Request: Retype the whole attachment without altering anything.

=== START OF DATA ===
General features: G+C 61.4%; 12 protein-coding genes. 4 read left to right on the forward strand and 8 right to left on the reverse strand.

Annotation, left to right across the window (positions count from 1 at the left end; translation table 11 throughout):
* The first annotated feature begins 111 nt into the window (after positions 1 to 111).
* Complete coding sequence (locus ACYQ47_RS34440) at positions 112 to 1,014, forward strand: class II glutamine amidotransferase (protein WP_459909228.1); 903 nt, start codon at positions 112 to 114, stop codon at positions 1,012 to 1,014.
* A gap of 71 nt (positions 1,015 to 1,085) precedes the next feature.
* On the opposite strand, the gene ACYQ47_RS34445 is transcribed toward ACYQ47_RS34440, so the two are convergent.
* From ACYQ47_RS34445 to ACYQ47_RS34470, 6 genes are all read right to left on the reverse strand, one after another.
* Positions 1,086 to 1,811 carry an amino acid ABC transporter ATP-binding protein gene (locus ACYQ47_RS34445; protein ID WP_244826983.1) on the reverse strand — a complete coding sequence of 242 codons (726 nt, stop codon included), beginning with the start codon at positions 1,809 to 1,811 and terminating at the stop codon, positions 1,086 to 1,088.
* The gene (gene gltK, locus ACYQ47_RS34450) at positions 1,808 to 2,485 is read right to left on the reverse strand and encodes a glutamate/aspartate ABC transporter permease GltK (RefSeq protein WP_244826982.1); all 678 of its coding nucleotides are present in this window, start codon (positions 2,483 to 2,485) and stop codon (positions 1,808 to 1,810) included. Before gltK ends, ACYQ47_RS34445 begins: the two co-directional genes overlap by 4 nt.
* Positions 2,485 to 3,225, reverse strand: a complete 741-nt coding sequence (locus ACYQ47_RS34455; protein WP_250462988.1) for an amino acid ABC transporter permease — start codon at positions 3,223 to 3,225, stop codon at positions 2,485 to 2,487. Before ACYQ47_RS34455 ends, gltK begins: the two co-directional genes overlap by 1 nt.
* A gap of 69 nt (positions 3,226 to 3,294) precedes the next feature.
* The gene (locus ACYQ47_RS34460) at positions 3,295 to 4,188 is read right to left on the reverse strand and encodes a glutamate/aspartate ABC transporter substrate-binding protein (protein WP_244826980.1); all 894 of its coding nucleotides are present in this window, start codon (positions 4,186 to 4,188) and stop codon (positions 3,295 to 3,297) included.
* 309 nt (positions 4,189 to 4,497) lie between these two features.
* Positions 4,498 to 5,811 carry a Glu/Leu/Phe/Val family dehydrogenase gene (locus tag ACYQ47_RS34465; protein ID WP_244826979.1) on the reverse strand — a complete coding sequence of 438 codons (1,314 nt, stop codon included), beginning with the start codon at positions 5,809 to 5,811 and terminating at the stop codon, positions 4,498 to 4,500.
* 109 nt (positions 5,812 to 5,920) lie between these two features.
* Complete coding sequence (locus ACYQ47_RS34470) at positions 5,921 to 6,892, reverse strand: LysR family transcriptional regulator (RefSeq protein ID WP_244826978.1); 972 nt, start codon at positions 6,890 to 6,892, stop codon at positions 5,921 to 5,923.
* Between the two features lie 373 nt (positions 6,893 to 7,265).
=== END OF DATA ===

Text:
General features: G+C 61.4%; 12 protein-coding genes. 4 read left to right on the forward strand and 8 right to left on the reverse strand.

Annotation, left to right across the window (positions count from 1 at the left end; translation table 11 throughout):
* The first annotated feature begins 111 nt into the window (after positions 1 to 111).
* Complete coding sequence (locus ACYQ47_RS34440) at positions 112 to 1,014, forward strand: class II glutamine amidotransferase (protein WP_459909228.1); 903 nt, start codon at positions 112 to 114, stop codon at positions 1,012 to 1,014.
* A gap of 71 nt (positions 1,015 to 1,085) precedes the next feature.
* On the opposite strand, the gene ACYQ47_RS34445 is transcribed toward ACYQ47_RS34440, so the two are convergent.
* From ACYQ47_RS34445 to ACYQ47_RS34470, 6 genes are all read right to left on the reverse strand, one after another.
* Positions 1,086 to 1,811 carry an amino acid ABC transporter ATP-binding protein gene (locus ACYQ47_RS34445; protein ID WP_244826983.1) on the reverse strand — a complete coding sequence of 242 codons (726 nt, stop codon included), beginning with the start codon at positions 1,809 to 1,811 and terminating at the stop codon, positions 1,086 to 1,088.
* The gene (gene gltK, locus ACYQ47_RS34450) at positions 1,808 to 2,485 is read right to left on the reverse strand and encodes a glutamate/aspartate ABC transporter permease GltK (RefSeq protein WP_244826982.1); all 678 of its coding nucleotides are present in this window, start codon (positions 2,483 to 2,485) and stop codon (positions 1,808 to 1,810) included. Before gltK ends, ACYQ47_RS34445 begins: the two co-directional genes overlap by 4 nt.
* Positions 2,485 to 3,225, reverse strand: a complete 741-nt coding sequence (locus ACYQ47_RS34455; protein WP_250462988.1) for an amino acid ABC transporter permease — start codon at positions 3,223 to 3,225, stop codon at positions 2,485 to 2,487. Before ACYQ47_RS34455 ends, gltK begins: the two co-directional genes overlap by 1 nt.
* A gap of 69 nt (positions 3,226 to 3,294) precedes the next feature.
* The gene (locus ACYQ47_RS34460) at positions 3,295 to 4,188 is read right to left on the reverse strand and encodes a glutamate/aspartate ABC transporter substrate-binding protein (protein WP_244826980.1); all 894 of its coding nucleotides are present in this window, start codon (positions 4,186 to 4,188) and stop codon (positions 3,295 to 3,297) included.
* 309 nt (positions 4,189 to 4,497) lie between these two features.
* Positions 4,498 to 5,811 carry a Glu/Leu/Phe/Val family dehydrogenase gene (locus tag ACYQ47_RS34465; protein ID WP_244826979.1) on the reverse strand — a complete coding sequence of 438 codons (1,314 nt, stop codon included), beginning with the start codon at positions 5,809 to 5,811 and terminating at the stop codon, positions 4,498 to 4,500.
* 109 nt (positions 5,812 to 5,920) lie between these two features.
* Complete coding sequence (locus ACYQ47_RS34470) at positions 5,921 to 6,892, reverse strand: LysR family transcriptional regulator (RefSeq protein ID WP_244826978.1); 972 nt, start codon at positions 6,890 to 6,892, stop codon at positions 5,921 to 5,923.
* Between the two features lie 373 nt (positions 6,893 to 7,265).